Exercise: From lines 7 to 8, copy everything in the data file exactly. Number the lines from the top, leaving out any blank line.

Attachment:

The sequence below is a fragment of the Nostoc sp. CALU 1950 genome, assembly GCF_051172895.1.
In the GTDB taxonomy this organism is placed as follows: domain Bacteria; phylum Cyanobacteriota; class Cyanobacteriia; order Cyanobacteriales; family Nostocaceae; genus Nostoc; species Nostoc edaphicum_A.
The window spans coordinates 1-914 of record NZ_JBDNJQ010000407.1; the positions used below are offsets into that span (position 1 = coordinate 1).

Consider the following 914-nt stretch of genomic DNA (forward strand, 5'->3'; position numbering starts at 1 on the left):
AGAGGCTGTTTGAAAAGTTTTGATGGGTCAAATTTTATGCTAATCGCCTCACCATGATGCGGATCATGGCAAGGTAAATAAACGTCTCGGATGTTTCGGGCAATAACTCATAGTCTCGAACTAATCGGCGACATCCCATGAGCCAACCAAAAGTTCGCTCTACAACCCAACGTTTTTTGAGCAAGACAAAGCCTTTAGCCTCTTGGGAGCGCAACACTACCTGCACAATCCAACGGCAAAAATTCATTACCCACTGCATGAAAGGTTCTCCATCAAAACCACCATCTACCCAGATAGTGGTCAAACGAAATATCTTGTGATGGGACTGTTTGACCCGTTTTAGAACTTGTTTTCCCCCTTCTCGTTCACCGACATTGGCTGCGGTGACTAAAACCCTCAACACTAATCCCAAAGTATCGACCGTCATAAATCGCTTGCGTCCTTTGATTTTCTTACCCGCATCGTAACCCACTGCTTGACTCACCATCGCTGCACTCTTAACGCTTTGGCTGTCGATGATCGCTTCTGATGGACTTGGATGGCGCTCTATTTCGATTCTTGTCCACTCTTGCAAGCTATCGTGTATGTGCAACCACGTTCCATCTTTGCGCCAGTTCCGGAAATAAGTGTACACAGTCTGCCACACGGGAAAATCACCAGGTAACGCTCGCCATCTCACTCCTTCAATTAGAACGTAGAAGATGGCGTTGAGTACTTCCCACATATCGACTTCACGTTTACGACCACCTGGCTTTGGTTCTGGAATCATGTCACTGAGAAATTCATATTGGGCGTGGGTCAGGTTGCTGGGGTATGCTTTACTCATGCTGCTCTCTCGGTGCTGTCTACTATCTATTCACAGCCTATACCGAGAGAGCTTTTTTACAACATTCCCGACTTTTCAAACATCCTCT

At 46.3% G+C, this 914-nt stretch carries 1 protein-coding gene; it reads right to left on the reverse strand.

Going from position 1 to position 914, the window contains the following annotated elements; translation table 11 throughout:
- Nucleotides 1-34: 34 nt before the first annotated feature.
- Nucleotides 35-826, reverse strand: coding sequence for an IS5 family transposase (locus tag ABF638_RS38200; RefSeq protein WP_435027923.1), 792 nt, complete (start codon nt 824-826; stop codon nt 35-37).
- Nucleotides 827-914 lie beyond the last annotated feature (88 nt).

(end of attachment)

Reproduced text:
Going from position 1 to position 914, the window contains the following annotated elements; translation table 11 throughout:
- Nucleotides 1-34: 34 nt before the first annotated feature.